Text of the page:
Heart attack at work cases may become the subject of jury trials in Washington. Heart attack claims are very often among the most expensive and difficult for the injured worker or a decedent’s estate to prosecute. Washington calls it “workers’ compensation insurance,” but generally our state does a poor job providing coverage for those workers who suffer this type of cardiac injury on the job. Therefore, until the legislature does something to fix this problem from Olympia, any worker who suffers what they believe to be a work-related heart attack (i.e., “coronary occlusion” or “myocardial infarction”) should do all of the following:
- Document the nature of any and all “unusual exertions” or stresses made on the day of the heart attack, as an injury claim will be denied under current law unless the claimant can show that such an “unusual exertion” due to physical or mental efforts out of the normal for the affected individual was also a “proximate cause” of the heart attack; An unusual exertion might b related to any of the following or other unlisted circumstances:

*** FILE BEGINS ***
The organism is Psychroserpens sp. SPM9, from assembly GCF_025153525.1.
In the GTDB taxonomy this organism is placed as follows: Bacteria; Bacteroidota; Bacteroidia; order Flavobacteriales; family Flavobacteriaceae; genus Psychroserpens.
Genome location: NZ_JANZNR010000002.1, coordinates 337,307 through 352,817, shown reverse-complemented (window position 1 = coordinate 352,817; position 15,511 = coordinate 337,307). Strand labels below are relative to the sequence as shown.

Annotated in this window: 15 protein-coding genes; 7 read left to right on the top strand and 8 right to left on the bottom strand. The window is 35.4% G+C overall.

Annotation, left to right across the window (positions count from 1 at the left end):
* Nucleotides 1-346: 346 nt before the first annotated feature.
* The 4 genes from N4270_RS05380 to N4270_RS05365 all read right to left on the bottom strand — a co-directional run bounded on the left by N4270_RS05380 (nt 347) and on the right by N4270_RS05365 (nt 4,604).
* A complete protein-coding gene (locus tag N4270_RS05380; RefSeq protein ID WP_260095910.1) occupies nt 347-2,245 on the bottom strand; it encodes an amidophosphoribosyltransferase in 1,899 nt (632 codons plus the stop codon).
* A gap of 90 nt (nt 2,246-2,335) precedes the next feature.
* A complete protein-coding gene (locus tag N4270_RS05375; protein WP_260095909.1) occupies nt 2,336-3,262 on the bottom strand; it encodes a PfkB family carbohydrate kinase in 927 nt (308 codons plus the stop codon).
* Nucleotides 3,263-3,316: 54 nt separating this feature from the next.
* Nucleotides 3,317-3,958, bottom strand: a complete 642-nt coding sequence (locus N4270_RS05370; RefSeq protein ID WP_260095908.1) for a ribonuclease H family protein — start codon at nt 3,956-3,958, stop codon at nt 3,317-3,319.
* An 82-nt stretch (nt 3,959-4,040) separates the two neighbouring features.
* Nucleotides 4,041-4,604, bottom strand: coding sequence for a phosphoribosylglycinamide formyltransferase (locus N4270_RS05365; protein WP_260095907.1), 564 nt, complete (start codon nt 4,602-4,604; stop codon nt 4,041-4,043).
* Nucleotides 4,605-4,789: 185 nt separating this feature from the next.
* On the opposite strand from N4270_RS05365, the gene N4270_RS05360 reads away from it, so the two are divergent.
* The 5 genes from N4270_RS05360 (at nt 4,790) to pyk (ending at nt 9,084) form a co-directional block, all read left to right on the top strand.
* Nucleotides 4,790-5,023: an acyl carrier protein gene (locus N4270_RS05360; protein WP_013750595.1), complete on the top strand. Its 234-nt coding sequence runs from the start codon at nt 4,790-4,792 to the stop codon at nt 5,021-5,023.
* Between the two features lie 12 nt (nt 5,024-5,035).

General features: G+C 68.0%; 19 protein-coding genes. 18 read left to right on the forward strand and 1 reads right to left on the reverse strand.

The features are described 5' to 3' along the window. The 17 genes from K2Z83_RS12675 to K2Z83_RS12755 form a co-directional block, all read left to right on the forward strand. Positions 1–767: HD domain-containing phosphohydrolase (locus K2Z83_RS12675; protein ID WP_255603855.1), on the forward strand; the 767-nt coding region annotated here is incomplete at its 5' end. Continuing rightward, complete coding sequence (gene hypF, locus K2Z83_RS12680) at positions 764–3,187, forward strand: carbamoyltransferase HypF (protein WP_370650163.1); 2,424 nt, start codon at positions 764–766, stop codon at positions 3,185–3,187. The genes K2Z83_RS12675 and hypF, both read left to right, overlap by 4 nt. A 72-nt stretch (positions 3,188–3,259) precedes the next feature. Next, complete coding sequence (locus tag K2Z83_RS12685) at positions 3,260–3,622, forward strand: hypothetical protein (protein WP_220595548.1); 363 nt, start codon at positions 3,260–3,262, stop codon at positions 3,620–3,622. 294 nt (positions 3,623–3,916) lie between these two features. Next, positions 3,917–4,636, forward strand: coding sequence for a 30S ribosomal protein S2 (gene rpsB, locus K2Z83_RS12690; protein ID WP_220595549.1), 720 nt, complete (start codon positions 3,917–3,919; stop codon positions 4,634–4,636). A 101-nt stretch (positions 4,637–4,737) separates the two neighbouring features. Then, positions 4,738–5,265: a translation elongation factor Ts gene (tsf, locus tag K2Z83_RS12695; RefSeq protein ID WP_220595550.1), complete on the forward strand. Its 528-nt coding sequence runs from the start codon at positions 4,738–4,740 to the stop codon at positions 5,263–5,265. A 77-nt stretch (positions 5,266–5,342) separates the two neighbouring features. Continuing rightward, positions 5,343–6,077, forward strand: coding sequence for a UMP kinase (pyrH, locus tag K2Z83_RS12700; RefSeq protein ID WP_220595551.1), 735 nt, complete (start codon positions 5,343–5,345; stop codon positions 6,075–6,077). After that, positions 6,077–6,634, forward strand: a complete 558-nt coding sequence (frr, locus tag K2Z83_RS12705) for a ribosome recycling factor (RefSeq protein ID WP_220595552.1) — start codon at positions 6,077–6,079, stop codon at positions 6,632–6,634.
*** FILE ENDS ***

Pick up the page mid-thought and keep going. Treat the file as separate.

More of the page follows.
- Unusually hot or cold weather, such as if the worker suffers a heart attack on the hottest day of the year while working on hot asphalt as a member of a road construction crew.
- New job requirements such as lifting and carrying heavier objects than normal;
- New or “out of the ordinary” work hours, conditions or other demands, such as having to work significant overtime while trying to meet a deadline for which the worker is also placed under considerable stress. Keep in mind that the activity need not be one which is entirely new or unfamiliar to the worker; the worker’s exertion with respect to the activity needs to be “unusual” to the point of proximately causing the heart attack.
- Ask your attending Internal Medicine Physician, Cardiologist and/or Family Physician to provide you a statement of Prima Facie Medical Evidence (“PFME”) signed by them. The doctors will hopefully understand what is required in such a request, but for simplicity’s sake, the PFME statement will typically be a treatment/progress or “S.O.A.P.” note that contains the following three elements:
- A history of the events leading to the heart attack, including specifically all circumstances which contributed to the event and/or help prove that there was an “unusual exertion” leading up to that cardiac result;